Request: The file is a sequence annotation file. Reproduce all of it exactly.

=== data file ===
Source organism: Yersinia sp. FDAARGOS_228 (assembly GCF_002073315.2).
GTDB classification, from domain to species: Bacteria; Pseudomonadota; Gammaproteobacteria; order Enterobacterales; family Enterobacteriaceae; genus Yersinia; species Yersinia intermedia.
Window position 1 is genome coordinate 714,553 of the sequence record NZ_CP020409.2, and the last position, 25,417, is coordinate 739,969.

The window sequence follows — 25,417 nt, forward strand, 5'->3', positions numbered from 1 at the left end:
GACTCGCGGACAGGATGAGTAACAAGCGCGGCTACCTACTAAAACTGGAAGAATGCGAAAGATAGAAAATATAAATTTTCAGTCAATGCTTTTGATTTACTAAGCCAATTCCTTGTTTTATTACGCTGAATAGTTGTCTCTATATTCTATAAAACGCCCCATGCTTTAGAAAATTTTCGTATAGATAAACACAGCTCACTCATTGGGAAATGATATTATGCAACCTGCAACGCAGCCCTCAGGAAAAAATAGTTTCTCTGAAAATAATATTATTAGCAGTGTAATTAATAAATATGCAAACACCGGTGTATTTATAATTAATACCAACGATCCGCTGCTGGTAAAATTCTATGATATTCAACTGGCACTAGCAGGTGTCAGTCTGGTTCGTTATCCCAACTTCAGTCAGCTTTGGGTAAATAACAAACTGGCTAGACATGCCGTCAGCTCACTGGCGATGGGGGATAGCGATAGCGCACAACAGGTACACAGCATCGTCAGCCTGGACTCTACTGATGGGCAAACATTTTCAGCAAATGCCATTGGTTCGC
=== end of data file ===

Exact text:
Source organism: Yersinia sp. FDAARGOS_228 (assembly GCF_002073315.2).
GTDB classification, from domain to species: Bacteria; Pseudomonadota; Gammaproteobacteria; order Enterobacterales; family Enterobacteriaceae; genus Yersinia; species Yersinia intermedia.
Window position 1 is genome coordinate 714,553 of the sequence record NZ_CP020409.2, and the last position, 25,417, is coordinate 739,969.

The window sequence follows — 25,417 nt, forward strand, 5'->3', positions numbered from 1 at the left end:
GACTCGCGGACAGGATGAGTAACAAGCGCGGCTACCTACTAAAACTGGAAGAATGCGAAAGATAGAAAATATAAATTTTCAGTCAATGCTTTTGATTTACTAAGCCAATTCCTTGTTTTATTACGCTGAATAGTTGTCTCTATATTCTATAAAACGCCCCATGCTTTAGAAAATTTTCGTATAGATAAACACAGCTCACTCATTGGGAAATGATATTATGCAACCTGCAACGCAGCCCTCAGGAAAAAATAGTTTCTCTGAAAATAATATTATTAGCAGTGTAATTAATAAATATGCAAACACCGGTGTATTTATAATTAATACCAACGATCCGCTGCTGGTAAAATTCTATGATATTCAACTGGCACTAGCAGGTGTCAGTCTGGTTCGTTATCCCAACTTCAGTCAGCTTTGGGTAAATAACAAACTGGCTAGACATGCCGTCAGCTCACTGGCGATGGGGGATAGCGATAGCGCACAACAGGTACACAGCATCGTCAGCCTGGACTCTACTGATGGGCAAACATTTTCAGCAAATGCCATTGGTTCGC